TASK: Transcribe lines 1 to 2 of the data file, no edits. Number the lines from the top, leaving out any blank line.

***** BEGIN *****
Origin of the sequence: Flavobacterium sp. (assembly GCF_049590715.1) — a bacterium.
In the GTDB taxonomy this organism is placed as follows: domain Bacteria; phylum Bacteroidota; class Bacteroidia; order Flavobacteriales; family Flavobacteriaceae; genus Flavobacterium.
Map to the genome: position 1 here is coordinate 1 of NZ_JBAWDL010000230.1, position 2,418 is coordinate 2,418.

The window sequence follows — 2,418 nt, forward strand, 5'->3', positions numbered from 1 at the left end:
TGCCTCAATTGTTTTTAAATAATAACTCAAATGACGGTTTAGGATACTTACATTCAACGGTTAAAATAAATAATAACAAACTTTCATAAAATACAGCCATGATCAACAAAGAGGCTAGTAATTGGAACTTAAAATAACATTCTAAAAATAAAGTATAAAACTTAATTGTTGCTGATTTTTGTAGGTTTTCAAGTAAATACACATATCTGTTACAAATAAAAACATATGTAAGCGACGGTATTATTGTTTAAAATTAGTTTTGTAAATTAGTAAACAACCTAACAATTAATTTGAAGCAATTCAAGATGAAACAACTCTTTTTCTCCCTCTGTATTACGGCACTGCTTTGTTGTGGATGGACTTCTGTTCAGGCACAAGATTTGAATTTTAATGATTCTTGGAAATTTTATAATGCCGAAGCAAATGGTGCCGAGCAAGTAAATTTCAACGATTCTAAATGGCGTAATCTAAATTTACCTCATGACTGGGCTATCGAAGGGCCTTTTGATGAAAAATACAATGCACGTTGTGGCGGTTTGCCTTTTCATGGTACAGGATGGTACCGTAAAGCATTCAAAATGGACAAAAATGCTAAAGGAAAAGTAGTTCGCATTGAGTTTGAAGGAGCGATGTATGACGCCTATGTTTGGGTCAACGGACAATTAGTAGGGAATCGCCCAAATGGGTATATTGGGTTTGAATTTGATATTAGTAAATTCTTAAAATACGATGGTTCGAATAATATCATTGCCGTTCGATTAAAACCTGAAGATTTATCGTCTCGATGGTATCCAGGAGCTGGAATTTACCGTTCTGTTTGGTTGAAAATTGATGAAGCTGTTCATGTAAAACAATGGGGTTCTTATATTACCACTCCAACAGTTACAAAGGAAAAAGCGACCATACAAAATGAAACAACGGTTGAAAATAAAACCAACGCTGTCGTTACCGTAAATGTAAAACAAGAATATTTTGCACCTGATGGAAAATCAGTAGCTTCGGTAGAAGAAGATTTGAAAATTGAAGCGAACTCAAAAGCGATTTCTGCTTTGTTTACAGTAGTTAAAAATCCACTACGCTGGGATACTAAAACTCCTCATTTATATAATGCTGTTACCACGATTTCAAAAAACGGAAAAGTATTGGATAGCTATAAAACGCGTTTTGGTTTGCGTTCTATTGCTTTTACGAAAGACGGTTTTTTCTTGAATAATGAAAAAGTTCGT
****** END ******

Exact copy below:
Origin of the sequence: Flavobacterium sp. (assembly GCF_049590715.1) — a bacterium.
In the GTDB taxonomy this organism is placed as follows: domain Bacteria; phylum Bacteroidota; class Bacteroidia; order Flavobacteriales; family Flavobacteriaceae; genus Flavobacterium.